If I took a census on all the audio forums out there, there are more Bose bashing 'un-friendly' posts than those that talk well about these products. Are Bose bashing people suddenly audio experts? I probably think Bose bashing is a trendy thing, not rooted in any serious foundation. Bose hatred in my mind is totally is un-warranted. Unless one has a real problem with a warranty or a non-performing product, hating Bose for the sake of being another angry forum snake is not cool business. Bose fills the needs of the masses. Unfortunately the majority of consumers can give a rat's a$$ about imaging, sound-staging, depth, speaker placement, coloration, or phase/impedance graphs. People just want to push play and receive music no matter how dreadful the bass or how screeching the treble. One look at the midrange performance on most commercial speakers and the writing is on the wall.

In my opinion, Bose products combine technology, particle board, nice veneers and extensive marketing. Their drivers offer quality sound anywhere from about 5 to10 years, maybe 15 in Arizona. After that, Bose speakers foam rot and fall apart quickly in the Tropics. But the good news is that kits are readily available. 

Most Bose products are subject to extensive revisions and parts changes, making their repair and restoration very tricky. Once you change out one component with a substitute, some of the Bose sound just fades away. I found this out the hard way when working with my particular Model 501's. The replacement woofers and tweeters from an earlier model series significantly altered the tonal balance of my speakers and it's probably due to the different crossover that is computer matched to a specific driver combination. You change one thing and the sound quality quickly collapses. I do have the original crossovers and they are different from a Series II.

The best way to own Bose speakers is to 'set-it and forget-it'. The direct/reflecting concept limits placement options for most early models, especially the 901 series that require a clear back wall to strut their stuff. 901's are especially demanding in terms of placement as they require a flat rear surface for the reflected sound effect to appear. 901's depend on reflected sound for doing their special thing. Almost all of the 901 drivers face to the rear of the cabinet, hence a clear back and side wall is a must for Bose owners. Bear in mind that the obligatory 901 Bose stands are necessary to make the complete package look elegant and become a functional solution, or you can hang them from the ceiling with small chains for that special Lava Lamp era look.

It is too early on my part to completely judge 901 speakers personally as I have only heard this pair for 7 hours or less. Yet once I get a better idea on how these 901 speakers behave with different sources of amplification, a better understanding will emerge. Thank goodness that my PAS-4 Preamp has an EQ effects loop for the Bose equalizer. 

I believe that 901 speakers have not ever seen much in terms of tube amplification, a thing that I found surprising when playing the 901's a lower levels, the sound stays open and coherent. Not having an phase/impedance graph to look at, I may search the Stereophile or Audio Review archives to check for this info.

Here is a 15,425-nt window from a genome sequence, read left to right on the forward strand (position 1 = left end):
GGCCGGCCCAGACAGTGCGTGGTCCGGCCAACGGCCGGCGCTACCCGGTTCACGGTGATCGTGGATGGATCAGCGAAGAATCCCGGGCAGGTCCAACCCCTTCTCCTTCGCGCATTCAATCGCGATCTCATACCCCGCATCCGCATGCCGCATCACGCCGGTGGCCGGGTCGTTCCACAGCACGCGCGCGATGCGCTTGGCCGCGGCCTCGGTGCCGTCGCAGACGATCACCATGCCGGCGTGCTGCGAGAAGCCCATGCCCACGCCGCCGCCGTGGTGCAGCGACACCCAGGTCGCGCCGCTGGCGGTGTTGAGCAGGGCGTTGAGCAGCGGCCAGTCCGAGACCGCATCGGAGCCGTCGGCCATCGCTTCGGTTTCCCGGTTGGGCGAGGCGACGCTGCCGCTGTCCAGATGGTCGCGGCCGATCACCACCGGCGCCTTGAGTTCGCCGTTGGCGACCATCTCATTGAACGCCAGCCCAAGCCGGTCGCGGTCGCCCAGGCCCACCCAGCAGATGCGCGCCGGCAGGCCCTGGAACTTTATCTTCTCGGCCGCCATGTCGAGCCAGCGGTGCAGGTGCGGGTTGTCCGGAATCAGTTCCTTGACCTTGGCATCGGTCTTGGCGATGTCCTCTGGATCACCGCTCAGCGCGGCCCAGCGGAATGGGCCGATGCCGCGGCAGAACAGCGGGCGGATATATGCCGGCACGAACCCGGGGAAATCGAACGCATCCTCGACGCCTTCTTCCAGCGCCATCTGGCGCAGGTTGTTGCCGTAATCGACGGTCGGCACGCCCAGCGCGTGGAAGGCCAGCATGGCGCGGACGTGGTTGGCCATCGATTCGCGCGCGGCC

This gift assures my friend of a ShermanAudio production tube amp, with a special plaque dedicating my design to my High School Soccer Coach, Algebra and Trig mentor, Paul. Thanks for such a wonderful hand-me-down.

The Bose 901's were tested with tube amplification and they sound great. Give them a try with tubes, you won't be disappointed.  The amplifier used was my restored Dynaco ST-35. I went from my 100 Watts per channel into 8 Ohms ADCOM Stereo to my 17.5 Watts per channel Dynaco ST-35. The change was nothing short of a complete smooth transition from an edgy, harsh and tight presentation to a smooth, lush and non-fatiguing sound. The cymbals took on a nice sheen while the Bass became much deeper sounding but way less controlled. I plan to experiment more with the 901's as these speakers appear to be tube friendly. With no internal crossover and large voice coils to create large amounts of back EMF, low damping factors don't seem to be as much of an issue with the 901's.

Zu Cable Druid MK4 Loudspeakers (and the non-obligatory Mini Method) - Tokyo Frost, clear and dynamic amazing sound !


Update 1/21/22

Zu Audio Mini-Method. Great Subwoofer mated by Zu Audio to a super cheap Plate Amplifier. The first Plate Amplifier stopped working just 3 years and was never abused.

Zu Audio sent me the same cheap plate amp no charge, I was happy.

The replacement Plate Amplifier worked for about another 3 years and stopped working.

My current plan is to order a plate amplifier with DSP from PartsExpress and really enjoy this Subwoofer.

The current Zu Plate Amplifier is in my opinion overpriced at $1200 for what is avauilable today.

Using a DSP PC Controlled Plate Amplifier with advanced filtering, will allow more control and integration capability to the Zu Druid's.


Not until we hear single driver speakers do we become aware of point source truth in sound. Such pure sound can mimic nature and radically change our perception on where the limits or reproduced sound really are. Chirping birds and barking dogs can fool my dear Pug into barking every time, and only when played through my Lowther PM6C drivers.

Well all said and done about single cone drivers, my quest for Tube friendly speakers has led me to Zu Cable. For some audio enthusiasts, tube friendly means high efficiency above all other parameters. For other's, tube friendly means a benign impedance characteristic. For me "Tube Friendly" means a synergistic match between speaker and amplifier.